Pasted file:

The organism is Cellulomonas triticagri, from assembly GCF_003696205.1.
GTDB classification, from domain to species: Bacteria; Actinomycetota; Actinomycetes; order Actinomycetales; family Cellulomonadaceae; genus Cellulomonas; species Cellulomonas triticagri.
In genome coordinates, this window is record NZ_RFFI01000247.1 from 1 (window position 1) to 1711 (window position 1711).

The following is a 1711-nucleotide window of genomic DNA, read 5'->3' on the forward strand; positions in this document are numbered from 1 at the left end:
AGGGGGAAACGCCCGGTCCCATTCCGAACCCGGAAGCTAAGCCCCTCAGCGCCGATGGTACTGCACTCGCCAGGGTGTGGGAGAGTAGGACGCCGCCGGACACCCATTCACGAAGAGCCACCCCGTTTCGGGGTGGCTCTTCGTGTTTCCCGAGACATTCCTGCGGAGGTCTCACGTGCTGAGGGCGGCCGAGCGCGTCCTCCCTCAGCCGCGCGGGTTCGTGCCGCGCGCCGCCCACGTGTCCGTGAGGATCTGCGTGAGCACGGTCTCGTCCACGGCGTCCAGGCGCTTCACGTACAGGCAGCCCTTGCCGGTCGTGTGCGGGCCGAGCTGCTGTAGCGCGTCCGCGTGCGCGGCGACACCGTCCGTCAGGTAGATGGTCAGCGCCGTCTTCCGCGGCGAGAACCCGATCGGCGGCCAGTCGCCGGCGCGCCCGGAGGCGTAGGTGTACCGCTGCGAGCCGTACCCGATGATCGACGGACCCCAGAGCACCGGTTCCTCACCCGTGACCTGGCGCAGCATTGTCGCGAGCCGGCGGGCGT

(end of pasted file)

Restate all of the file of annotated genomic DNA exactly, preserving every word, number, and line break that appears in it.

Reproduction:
The organism is Cellulomonas triticagri, from assembly GCF_003696205.1.
GTDB classification, from domain to species: Bacteria; Actinomycetota; Actinomycetes; order Actinomycetales; family Cellulomonadaceae; genus Cellulomonas; species Cellulomonas triticagri.
In genome coordinates, this window is record NZ_RFFI01000247.1 from 1 (window position 1) to 1711 (window position 1711).

The following is a 1711-nucleotide window of genomic DNA, read 5'->3' on the forward strand; positions in this document are numbered from 1 at the left end:
AGGGGGAAACGCCCGGTCCCATTCCGAACCCGGAAGCTAAGCCCCTCAGCGCCGATGGTACTGCACTCGCCAGGGTGTGGGAGAGTAGGACGCCGCCGGACACCCATTCACGAAGAGCCACCCCGTTTCGGGGTGGCTCTTCGTGTTTCCCGAGACATTCCTGCGGAGGTCTCACGTGCTGAGGGCGGCCGAGCGCGTCCTCCCTCAGCCGCGCGGGTTCGTGCCGCGCGCCGCCCACGTGTCCGTGAGGATCTGCGTGAGCACGGTCTCGTCCACGGCGTCCAGGCGCTTCACGTACAGGCAGCCCTTGCCGGTCGTGTGCGGGCCGAGCTGCTGTAGCGCGTCCGCGTGCGCGGCGACACCGTCCGTCAGGTAGATGGTCAGCGCCGTCTTCCGCGGCGAGAACCCGATCGGCGGCCAGTCGCCGGCGCGCCCGGAGGCGTAGGTGTACCGCTGCGAGCCGTACCCGATGATCGACGGACCCCAGAGCACCGGTTCCTCACCCGTGACCTGGCGCAGCATTGTCGCGAGCCGGCGGGCGT